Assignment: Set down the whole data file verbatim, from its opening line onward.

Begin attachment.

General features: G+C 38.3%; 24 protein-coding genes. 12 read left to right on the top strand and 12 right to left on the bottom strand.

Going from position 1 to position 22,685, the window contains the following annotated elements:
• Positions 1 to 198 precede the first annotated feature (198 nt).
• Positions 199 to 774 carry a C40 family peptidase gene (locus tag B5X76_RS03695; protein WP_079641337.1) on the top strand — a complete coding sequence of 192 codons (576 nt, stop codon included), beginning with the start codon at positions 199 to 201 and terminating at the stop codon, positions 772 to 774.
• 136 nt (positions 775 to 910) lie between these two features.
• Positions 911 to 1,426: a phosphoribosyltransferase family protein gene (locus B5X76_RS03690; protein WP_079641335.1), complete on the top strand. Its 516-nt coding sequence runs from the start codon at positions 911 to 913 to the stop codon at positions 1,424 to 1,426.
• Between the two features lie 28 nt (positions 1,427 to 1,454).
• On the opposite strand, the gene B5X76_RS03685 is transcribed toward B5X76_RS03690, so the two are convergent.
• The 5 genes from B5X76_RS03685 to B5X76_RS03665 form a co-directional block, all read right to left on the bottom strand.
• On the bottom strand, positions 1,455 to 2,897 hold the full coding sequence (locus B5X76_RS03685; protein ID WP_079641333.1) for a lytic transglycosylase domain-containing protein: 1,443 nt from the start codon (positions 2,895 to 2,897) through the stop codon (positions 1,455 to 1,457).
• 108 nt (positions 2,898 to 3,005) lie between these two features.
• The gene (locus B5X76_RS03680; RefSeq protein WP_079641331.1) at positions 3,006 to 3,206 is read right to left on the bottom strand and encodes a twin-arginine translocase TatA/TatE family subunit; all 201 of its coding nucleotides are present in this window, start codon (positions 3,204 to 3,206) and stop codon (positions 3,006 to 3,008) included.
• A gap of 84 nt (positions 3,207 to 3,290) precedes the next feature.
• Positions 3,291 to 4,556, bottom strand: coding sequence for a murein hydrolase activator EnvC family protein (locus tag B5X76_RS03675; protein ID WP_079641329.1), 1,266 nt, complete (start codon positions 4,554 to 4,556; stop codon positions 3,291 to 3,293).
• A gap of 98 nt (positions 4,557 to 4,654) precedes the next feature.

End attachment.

General features: G+C 38.3%; 24 protein-coding genes. 12 read left to right on the top strand and 12 right to left on the bottom strand.

Going from position 1 to position 22,685, the window contains the following annotated elements:
• Positions 1 to 198 precede the first annotated feature (198 nt).
• Positions 199 to 774 carry a C40 family peptidase gene (locus tag B5X76_RS03695; protein WP_079641337.1) on the top strand — a complete coding sequence of 192 codons (576 nt, stop codon included), beginning with the start codon at positions 199 to 201 and terminating at the stop codon, positions 772 to 774.
• 136 nt (positions 775 to 910) lie between these two features.
• Positions 911 to 1,426: a phosphoribosyltransferase family protein gene (locus B5X76_RS03690; protein WP_079641335.1), complete on the top strand. Its 516-nt coding sequence runs from the start codon at positions 911 to 913 to the stop codon at positions 1,424 to 1,426.
• Between the two features lie 28 nt (positions 1,427 to 1,454).
• On the opposite strand, the gene B5X76_RS03685 is transcribed toward B5X76_RS03690, so the two are convergent.
• The 5 genes from B5X76_RS03685 to B5X76_RS03665 form a co-directional block, all read right to left on the bottom strand.
• On the bottom strand, positions 1,455 to 2,897 hold the full coding sequence (locus B5X76_RS03685; protein ID WP_079641333.1) for a lytic transglycosylase domain-containing protein: 1,443 nt from the start codon (positions 2,895 to 2,897) through the stop codon (positions 1,455 to 1,457).
• 108 nt (positions 2,898 to 3,005) lie between these two features.
• The gene (locus B5X76_RS03680; RefSeq protein WP_079641331.1) at positions 3,006 to 3,206 is read right to left on the bottom strand and encodes a twin-arginine translocase TatA/TatE family subunit; all 201 of its coding nucleotides are present in this window, start codon (positions 3,204 to 3,206) and stop codon (positions 3,006 to 3,008) included.
• A gap of 84 nt (positions 3,207 to 3,290) precedes the next feature.
• Positions 3,291 to 4,556, bottom strand: coding sequence for a murein hydrolase activator EnvC family protein (locus tag B5X76_RS03675; protein ID WP_079641329.1), 1,266 nt, complete (start codon positions 4,554 to 4,556; stop codon positions 3,291 to 3,293).
• A gap of 98 nt (positions 4,557 to 4,654) precedes the next feature.